Salami-- "Use By" date (modified title)

How long is hard salami (Hot Spanish) safe to eat after its expiry date?

I bought a nice 250 gram salami last week and after eating half of it noticed the Use By sticker. It expired in May 2006.

It still tasted good and I didn’t get sick or die. Was I just lucky?

If it tastes good and you don’t get sick it’s perfectly OK. Use by or best before dates does not necessarily mean that the item for some mysterious reason goes bad over night.

Where the hell did you buy it?

I am concerned that although I didn’t get sick someone else who eats one might. I don’t get sick from eating dodgy food very easily.

The supermarket that I bought it from has many more and they all have the 2006 use by date. I would tell them about it but I am in Korea and don’t speak any Korean at all.

E-Mart in Suwon, South Korea.

What, whole pieces? They get the sticker due to government regulations, it officially counts as “raw meat.” If it had gone bad you would have noticed (having the general consistency of a concrete wall doesn’t count as “gone bad”).

Many of those dried meats used to be considered “too raw to be sold” if they were less than one year old; it wasn’t unusual to get pieces that were 5yo or so. Now selling a 5yo ham or salchichón is against the law but many people who make them at home still won’t offer anything below 2yo to visitors (legally unsellable).

Assure me that I’m not the only one who expected the subject line to be followed by “rock bands”…

Smell and taste are not always reliable indicators of whether food is safe to eat, because some of the pathogens that make spoiled food dangerous aren’t particularly smelly, and some that are smelly aren’t necessarily dangerous.

But that’s more relevant to fresh foods, especially fresh foods cut into pieces.

For salami that is whole, dry and salty, the end of shelf life is usually caused by rancidity of fats, or drying to unpalatable bone-hardness, so in these cases, if it seems good, it probably still is.

Also, the use by date on these sorts of products is more to do with stock rotation than expiry.

A couple weeks ago I bought a Summer sausage at the Grocery store. When I sliced it, the slice it was approximately half normal redish Summer sausage and half a sickly looking grey. I assumed it was porbably a leak in the package, and oxidation related. I debated for about 5 minutes whether I should just eat it, only eat the red part, or through the whole thing out. IO decided that if I did eat it I would wonder if I would get sick, and the total utility of the situation pushed toward throwing it out. I don’t know why but I never thought to check for an expiry date.

Anybody with a Phd in Summer sausage know about it turning grey? In case it happens again.

That’s good to know. Thanks.

Mangetout, could you please expand on this- the use by date and stock rotation?

I am certain that if you took it back to the store you purchaced it at and showed it to the manager, he would give you a new sausage, give you your money back or very possibly both give you a refund and a free new sausage.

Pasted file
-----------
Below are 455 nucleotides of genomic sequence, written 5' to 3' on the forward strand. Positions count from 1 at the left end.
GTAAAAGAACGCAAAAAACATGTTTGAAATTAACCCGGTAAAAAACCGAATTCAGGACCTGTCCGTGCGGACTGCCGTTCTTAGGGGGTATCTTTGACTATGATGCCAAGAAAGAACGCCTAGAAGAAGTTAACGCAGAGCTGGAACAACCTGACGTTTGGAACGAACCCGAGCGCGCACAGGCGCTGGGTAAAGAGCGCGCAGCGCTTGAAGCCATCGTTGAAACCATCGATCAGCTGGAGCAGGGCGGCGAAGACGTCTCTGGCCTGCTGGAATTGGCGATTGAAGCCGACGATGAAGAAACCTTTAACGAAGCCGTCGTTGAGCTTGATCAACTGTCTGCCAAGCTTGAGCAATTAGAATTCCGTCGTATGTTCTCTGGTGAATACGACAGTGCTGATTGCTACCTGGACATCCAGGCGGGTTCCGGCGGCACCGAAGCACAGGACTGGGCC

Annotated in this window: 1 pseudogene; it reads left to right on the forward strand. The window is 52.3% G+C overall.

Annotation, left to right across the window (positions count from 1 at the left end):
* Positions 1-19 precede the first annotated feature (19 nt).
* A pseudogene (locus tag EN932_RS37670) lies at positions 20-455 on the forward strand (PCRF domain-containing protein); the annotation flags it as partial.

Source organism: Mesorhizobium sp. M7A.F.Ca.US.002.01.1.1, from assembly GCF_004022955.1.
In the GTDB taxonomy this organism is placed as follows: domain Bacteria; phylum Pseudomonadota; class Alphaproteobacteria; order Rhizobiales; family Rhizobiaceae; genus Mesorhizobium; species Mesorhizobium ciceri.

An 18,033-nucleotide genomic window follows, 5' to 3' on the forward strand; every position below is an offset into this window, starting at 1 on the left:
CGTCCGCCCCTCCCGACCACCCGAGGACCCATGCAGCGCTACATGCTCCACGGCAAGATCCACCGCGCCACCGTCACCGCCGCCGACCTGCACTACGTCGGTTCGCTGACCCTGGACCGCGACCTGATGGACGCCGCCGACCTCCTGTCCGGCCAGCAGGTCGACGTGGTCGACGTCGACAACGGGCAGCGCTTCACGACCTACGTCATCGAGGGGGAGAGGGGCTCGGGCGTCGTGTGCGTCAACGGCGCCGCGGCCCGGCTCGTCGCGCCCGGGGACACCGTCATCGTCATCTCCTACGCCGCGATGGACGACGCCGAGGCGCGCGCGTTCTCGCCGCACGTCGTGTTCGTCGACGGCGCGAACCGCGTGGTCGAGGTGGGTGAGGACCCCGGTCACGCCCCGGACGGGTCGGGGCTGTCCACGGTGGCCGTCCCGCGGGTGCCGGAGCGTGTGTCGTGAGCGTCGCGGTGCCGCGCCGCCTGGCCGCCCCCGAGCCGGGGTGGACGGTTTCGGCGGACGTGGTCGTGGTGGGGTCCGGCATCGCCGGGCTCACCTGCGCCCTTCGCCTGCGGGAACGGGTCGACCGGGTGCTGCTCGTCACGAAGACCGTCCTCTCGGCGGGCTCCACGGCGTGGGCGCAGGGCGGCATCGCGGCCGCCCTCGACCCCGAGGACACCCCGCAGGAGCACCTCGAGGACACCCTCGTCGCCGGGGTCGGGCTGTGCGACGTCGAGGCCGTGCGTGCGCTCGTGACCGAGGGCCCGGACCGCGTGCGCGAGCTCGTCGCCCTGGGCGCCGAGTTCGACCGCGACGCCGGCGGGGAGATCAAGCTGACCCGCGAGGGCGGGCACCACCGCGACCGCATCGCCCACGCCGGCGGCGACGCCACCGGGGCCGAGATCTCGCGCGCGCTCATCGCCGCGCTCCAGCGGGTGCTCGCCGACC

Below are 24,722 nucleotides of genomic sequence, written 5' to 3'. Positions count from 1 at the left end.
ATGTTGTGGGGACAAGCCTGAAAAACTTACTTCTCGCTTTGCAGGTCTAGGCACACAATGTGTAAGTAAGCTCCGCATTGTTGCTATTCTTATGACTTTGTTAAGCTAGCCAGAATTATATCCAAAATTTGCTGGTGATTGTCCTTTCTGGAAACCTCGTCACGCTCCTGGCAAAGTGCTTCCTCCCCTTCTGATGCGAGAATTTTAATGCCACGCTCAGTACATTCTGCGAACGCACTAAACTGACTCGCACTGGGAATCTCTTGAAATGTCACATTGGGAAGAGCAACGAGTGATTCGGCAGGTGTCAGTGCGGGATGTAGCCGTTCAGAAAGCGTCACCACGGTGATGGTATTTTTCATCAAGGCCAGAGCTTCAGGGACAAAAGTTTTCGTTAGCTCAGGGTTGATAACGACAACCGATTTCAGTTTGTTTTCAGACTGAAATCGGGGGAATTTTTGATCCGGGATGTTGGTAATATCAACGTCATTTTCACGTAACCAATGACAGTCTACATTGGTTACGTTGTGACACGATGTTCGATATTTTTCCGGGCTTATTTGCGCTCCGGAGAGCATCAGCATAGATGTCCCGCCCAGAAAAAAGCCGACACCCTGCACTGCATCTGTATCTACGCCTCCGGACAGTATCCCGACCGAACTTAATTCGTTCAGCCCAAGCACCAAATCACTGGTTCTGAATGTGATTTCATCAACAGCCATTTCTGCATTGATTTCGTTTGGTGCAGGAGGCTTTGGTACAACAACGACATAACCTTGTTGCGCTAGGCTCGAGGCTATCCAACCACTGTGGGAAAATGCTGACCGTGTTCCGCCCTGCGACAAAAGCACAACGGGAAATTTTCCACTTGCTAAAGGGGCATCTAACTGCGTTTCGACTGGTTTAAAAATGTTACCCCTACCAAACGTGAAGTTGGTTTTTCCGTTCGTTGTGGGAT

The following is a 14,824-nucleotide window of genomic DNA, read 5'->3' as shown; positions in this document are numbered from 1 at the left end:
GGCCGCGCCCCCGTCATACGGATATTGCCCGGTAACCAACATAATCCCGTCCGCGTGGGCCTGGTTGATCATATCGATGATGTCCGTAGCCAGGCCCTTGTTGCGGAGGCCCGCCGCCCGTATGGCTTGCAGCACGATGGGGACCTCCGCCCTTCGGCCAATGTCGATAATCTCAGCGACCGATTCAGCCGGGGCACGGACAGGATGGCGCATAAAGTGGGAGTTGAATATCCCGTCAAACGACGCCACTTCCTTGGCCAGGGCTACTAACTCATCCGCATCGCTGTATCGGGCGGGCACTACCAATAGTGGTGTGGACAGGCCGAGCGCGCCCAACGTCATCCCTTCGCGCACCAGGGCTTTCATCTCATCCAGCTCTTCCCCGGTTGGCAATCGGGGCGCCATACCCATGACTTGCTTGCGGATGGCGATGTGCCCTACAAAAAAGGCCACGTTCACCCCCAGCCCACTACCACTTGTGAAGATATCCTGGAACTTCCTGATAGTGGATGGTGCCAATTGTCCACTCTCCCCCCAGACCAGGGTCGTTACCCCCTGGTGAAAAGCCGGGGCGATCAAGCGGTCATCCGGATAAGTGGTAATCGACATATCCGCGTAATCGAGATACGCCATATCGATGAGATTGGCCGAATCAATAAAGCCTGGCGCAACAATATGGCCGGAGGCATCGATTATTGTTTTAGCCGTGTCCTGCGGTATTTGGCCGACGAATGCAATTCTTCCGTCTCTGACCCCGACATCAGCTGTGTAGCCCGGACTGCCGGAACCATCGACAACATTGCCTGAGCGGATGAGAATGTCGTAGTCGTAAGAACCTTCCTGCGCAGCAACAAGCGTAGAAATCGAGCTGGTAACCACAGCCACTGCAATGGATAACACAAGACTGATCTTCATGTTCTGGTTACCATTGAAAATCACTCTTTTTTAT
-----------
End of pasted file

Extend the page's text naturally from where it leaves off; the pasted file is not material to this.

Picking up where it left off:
Even if you dont have a receipt, they will replace it, with no questions asked----Grocery stores are always willing to work with customers who have an issue with possibly spoiled food.

Properly cured ham, chorizo and salchichón can last foreeeeeever (specially if they’re not open). Spanish law currently requires all foodstuffs to be assigned a use-by date (not a “produced on” date); this date isn’t really linked to the time when the food in question is expected to turn bad (in the words of a cannery owner, “if a can is bad, it’s bad on day one, and if it’s not it’s not”), but to the legal requirement which basically was pulled out of the left elbow of a guy with a law degree.

The use-by date can be used to run “first in, first out”-type stock rotation schemes (“first expired out” is the specific one); since many of these products don’t have their production date listed, you can’t use that one.

One of the reasons the production date is not listed is - how do you determine it? Is it the day the pig was killed, the day the leg was hung up to dry or the casing stuffed, the day it was determined to be properly cured? A lot of brands are selling under-cured products, with the reasoning that “it’s more tender:” those brands definitely can’t use the third day, and if they listed the other two, it would scream “this so-called cured meat isn’t anywhere near cured.”

Yes, what Nava said. Ideally, stock turnover in a store for very long-dated goods should easily be brisk enough that nothing ever goes out of date, but in order to make sure that happens, the store needs to make sure that new stock is placed behind old, so the expiry date is still useful to them.

This is a mom and pop grocery store in South Korea. All their sausages lare labeled as expired in 2006. Not quite the same as your local Kroger.

Isn’t there someone on this board who speaks Korean, that could give this guy a note he could print out and hand to the manager?

HazelNutCoffee is Korean and I think it’s one of the languages Mr. Moto speaks.

MPB in Salt Lake was responding to a different question from someone other than the OP

And there was me worrying about some Austrian sausage that’s been sitting on the back shelf of my refrigerator since March this year. I’d better tuck in.

Is it dry sausage, though? The ones we were talking about are dry.